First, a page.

Family history of depression
Factor not associated with suicide
Ethnicity Violence
Married Physical illness
Divorced Alcohol misuse
Single Negative symptoms
Having children Social withdrawal
Employed Sleep disturbance
Unemployed Insight
Broken home Delusions
Limited education Hallucinations: command
Higher education Compulsory admission
Living with family Recent suicide threat
Family history of suicide Positive symptoms
Family history of psychiatric disorder
Family history of alcohol misuse
Substance misuse or dependence




Table 2: Factors associated with successful suicide in patients with schizophrenia



Risk factor
Number of
Risk factor (%) in
Relative risk
(95% CI)
Odds ratio
(95% CI)
Trials
Patients
Events
Cases
Controls
Recent suicide ideation
4
486
142
52
4
12 (6.3 to 23)
30 (12 to 73)
Fear of mental disintegration
4
362
55
33
4
5.9 (3.1 to 11)
12 (1.8 to 81)
Drug misuse or dependence
4
3385
240
22
6
2.6 (1.8 to 3.9)
3.2 (2.0 to 5.2)
Recent depression
7
653
178
42
16
2.3 (1.8 to 3.0)
6.2 (1.3 to 30)
Recent loss
3
317
110
43
31
2.3 (1.6 to 3.2)
4.0 (1.4 to 12)
History of suicide attempt
22
6849
1952
53
25
2.2 (2.0 to 2.4)
4.1 (2.8 to 6.0)
Past depression
9
2336
599
44
21
2.2 (1.8 to 2.7)
3.0 (2.1 to 4.5)
Poor compliance with treatment
4
363
122
54
20
2.0 (1.5 to 2.7)
3.8 (2.2 to 6.4)
Past ideation
4
1532
339
52
19
1.7 (1.4 to 2.1
3.3 (1.8 to 6.4)
Agitation or motor restlessness
4
1470
284
50
17
1.3 (1.04 to 1.7)
2.6 (1.5 to 4.4)
Hallucination
6
2133
961
32
47
0.7 (0.6 to 0.8)
0.5 (0.4 to 0.7)




Figure 1: Previous suicide attempts in schizophrenic patients committing suicide, and controls





Recent suicide ideation, fear of mental disintegration, drug misuse or dependence, recent depression, recent loss, poor compliance with treatment, and history of suicide attempt all occurred much more often with suicide cases than with controls (Table 2, which has odds ratios from the paper as well as the more useful relative risk). Hallucination was the only factor that occurred less frequently.

Comment

About 1 in 20 schizophrenics will commit suicide during their lifetimes, more often near illness onset. The findings of the meta-analysis do seem to be borne out by other studies published since the meta-analysis was completed. For instance, there were 78 completed suicides in 4237 acute inpatients with schizophrenia admitted between 1985 and 2000 in Taiwan [3]. That is a rate of 2%, and half of the suicides occurred within four years of first admission, but Taiwan may well have lower rates of some important risk factors, particularly drug misuse. Rates of suicide in mainland China [4] in the late 1990s averaged 0.7% of the schizophrenic population annually (28,737 suicides in people with schizophrenia out of 4.25 million people with schizophrenia in China). If half of the suicides were in the first few years, that would equate to a lifetime risk of almost 6%. These two large studies in east Asia confirm the overall estimate of between 2% and 5% lifetime risk of death by suicide.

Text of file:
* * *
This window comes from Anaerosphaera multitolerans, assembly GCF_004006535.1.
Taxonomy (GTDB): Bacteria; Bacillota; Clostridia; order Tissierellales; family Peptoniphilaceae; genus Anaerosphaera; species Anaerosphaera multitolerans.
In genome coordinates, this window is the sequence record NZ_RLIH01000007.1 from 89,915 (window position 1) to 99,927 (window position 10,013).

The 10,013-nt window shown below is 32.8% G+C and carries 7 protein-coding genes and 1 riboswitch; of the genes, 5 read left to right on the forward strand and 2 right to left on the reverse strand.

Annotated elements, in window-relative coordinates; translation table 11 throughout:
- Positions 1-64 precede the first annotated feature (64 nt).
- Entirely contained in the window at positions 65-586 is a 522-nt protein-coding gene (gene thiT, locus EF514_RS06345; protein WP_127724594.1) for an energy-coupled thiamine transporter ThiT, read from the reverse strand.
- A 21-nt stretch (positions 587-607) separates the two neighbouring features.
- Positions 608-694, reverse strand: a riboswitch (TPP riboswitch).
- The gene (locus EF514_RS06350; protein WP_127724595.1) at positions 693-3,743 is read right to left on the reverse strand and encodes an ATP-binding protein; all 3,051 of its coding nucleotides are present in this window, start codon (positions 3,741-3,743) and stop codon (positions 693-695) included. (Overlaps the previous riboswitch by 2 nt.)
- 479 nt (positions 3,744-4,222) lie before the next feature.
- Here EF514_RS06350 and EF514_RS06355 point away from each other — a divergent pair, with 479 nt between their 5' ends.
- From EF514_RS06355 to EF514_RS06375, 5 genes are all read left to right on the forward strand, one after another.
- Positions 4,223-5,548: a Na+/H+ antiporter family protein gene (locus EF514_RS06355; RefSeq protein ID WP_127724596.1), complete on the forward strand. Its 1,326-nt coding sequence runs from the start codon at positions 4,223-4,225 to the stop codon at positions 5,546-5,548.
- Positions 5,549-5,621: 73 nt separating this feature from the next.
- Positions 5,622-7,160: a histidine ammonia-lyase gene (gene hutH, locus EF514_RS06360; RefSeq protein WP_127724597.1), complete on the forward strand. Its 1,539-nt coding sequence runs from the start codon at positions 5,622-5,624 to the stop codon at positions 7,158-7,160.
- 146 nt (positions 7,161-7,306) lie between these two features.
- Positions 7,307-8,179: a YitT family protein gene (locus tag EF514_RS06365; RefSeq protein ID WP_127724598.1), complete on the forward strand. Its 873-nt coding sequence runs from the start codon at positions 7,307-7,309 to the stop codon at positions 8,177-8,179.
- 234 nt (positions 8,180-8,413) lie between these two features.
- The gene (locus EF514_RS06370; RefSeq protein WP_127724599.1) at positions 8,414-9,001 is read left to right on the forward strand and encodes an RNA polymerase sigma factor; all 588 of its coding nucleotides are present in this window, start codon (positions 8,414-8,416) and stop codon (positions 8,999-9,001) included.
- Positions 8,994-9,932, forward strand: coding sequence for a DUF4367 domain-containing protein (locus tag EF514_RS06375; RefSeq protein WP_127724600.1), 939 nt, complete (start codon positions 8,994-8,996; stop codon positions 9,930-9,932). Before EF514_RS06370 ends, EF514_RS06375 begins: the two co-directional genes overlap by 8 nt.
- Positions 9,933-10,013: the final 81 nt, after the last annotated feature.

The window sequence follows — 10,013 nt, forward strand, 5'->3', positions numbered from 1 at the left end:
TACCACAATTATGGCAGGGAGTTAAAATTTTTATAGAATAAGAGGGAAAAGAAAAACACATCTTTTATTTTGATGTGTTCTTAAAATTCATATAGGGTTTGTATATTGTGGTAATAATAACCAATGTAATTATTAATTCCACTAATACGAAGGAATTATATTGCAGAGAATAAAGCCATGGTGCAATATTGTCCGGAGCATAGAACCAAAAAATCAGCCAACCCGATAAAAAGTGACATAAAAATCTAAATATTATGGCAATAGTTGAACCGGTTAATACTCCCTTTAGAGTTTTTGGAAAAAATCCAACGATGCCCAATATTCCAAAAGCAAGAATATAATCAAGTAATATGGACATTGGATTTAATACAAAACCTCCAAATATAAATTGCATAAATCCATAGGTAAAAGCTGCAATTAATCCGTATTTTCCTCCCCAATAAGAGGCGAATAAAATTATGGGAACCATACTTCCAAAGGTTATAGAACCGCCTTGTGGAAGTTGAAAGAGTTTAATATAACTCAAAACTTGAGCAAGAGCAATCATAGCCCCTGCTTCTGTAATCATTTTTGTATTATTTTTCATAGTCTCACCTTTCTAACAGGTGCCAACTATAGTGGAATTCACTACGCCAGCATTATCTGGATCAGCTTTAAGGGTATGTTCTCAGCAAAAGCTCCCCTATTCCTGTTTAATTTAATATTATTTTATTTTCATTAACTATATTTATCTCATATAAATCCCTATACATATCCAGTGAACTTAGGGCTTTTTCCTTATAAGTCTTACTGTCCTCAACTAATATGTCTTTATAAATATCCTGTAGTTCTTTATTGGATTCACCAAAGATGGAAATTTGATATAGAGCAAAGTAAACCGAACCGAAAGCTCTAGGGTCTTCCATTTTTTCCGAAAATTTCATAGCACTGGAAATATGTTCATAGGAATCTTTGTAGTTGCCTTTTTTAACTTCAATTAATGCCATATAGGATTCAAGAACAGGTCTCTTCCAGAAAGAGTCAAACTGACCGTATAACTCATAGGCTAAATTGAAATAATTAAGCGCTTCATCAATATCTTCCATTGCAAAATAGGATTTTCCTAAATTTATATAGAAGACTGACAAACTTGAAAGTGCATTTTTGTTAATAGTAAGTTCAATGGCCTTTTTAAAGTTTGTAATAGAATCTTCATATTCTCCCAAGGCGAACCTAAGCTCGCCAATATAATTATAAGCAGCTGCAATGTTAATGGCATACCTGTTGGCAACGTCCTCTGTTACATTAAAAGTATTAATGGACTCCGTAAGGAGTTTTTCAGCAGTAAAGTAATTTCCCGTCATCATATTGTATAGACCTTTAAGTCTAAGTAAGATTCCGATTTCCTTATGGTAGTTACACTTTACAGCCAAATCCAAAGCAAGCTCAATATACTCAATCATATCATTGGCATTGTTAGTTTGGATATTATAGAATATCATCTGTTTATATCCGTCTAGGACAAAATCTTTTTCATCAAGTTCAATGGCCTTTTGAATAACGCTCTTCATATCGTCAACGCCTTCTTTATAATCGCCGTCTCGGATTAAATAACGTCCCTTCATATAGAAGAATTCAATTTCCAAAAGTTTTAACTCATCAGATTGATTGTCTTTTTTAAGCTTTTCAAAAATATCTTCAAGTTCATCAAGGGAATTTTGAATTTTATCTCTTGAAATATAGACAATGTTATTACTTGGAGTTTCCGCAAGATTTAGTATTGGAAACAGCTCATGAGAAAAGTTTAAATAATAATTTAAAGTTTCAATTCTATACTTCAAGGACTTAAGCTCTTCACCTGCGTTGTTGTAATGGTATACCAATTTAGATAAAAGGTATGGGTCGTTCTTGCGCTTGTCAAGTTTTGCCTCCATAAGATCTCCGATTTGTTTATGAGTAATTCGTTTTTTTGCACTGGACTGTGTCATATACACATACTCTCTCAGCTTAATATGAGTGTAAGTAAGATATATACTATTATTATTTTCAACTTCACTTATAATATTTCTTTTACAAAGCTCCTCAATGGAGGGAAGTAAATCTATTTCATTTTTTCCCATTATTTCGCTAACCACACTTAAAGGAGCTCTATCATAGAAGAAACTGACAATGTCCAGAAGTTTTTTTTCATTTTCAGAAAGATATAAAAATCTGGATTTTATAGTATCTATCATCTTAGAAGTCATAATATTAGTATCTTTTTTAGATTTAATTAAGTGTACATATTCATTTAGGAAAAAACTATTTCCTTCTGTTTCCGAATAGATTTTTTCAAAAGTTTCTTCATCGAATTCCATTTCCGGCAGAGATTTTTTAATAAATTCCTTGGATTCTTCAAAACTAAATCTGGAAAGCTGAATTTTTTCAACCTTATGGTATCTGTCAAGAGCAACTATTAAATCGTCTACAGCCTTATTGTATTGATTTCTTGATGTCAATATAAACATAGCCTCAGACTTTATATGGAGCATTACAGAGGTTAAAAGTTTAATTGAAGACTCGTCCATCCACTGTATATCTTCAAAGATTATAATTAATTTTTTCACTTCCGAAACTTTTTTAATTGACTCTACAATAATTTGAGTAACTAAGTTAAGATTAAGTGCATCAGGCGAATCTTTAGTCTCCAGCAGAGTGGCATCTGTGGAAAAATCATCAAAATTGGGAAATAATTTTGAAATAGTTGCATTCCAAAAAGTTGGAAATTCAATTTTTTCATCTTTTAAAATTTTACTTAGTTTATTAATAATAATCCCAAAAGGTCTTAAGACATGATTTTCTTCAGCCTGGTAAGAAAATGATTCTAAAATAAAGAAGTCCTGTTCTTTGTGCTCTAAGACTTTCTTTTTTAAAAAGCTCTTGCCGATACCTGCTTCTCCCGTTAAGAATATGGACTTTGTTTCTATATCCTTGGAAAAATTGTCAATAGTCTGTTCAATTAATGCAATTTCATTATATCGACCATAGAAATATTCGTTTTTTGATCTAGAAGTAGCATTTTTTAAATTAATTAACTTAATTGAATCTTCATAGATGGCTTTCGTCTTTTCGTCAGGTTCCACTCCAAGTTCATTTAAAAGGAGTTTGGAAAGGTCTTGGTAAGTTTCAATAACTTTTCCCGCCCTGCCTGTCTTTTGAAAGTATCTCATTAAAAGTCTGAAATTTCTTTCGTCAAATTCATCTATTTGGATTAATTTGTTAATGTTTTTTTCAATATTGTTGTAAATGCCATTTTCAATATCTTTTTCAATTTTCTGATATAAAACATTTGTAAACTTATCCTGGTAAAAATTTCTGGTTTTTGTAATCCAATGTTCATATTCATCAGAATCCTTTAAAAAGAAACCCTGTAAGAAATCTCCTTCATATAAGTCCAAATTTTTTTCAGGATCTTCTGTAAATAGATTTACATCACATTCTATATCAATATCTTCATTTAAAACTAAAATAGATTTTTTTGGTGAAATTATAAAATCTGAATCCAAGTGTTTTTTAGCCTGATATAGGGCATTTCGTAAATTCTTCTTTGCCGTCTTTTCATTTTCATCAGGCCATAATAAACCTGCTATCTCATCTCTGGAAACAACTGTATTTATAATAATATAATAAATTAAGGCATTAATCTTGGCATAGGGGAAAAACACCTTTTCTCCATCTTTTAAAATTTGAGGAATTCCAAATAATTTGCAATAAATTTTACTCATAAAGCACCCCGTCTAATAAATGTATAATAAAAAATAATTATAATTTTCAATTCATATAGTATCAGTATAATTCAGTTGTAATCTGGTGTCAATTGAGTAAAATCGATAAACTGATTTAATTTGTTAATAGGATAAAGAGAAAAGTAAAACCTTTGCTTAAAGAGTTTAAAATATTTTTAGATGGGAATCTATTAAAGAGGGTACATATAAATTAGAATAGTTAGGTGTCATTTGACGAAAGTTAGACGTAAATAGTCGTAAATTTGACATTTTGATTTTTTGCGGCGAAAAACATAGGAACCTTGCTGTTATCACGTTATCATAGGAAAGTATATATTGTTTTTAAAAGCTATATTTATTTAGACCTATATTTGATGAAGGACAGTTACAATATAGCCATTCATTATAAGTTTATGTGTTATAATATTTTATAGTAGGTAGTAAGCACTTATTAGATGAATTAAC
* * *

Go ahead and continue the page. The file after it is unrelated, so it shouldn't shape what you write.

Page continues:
A number of factors, particularly recent suicide ideation, fear of the impact of the illness on mental functioning, and depression, are positively associated with increased risk of suicide in patients who have schizophrenia. The nature of the disorder seems less important. Active treatment of affective symptoms, improving adherence to treatment, and maintaining vigilance in patients with risk factors may contribute to reducing actual suicides in patients with schizophrenia. These are two important systematic reviews.

The interesting thing about the mainland China study of suicide [4] was that it examined suicide by schizophrenic patients as a percentage of all suicides. Ten percent of all suicides were suicides by schizophrenic patients. This implies that recognising suicidal risk factors in patients with schizophrenia should be a major factor in reducing deaths from suicide.

References:

  1. BA Palmer et al. The lifetime risk of suicide in schizophrenia. Archives of General Psychiatry 2005 62: 247-252.
  2. K Hawton et al. Schizophrenia and suicide: systematic review of risk factors. British Journal of Psychiatry 2005 187: 9-20.
  3. CJ Kuo et al. Risk factors for completed suicide in schizophrenia. Journal of Clinical Psychiatry 2005 66: 579-585.
  4. MR Phillips et al. Suicide and the unique prevalence pattern of schizophrenia in mainland China: a retrospective observational study. Lancet 2004 364: 1062-1068.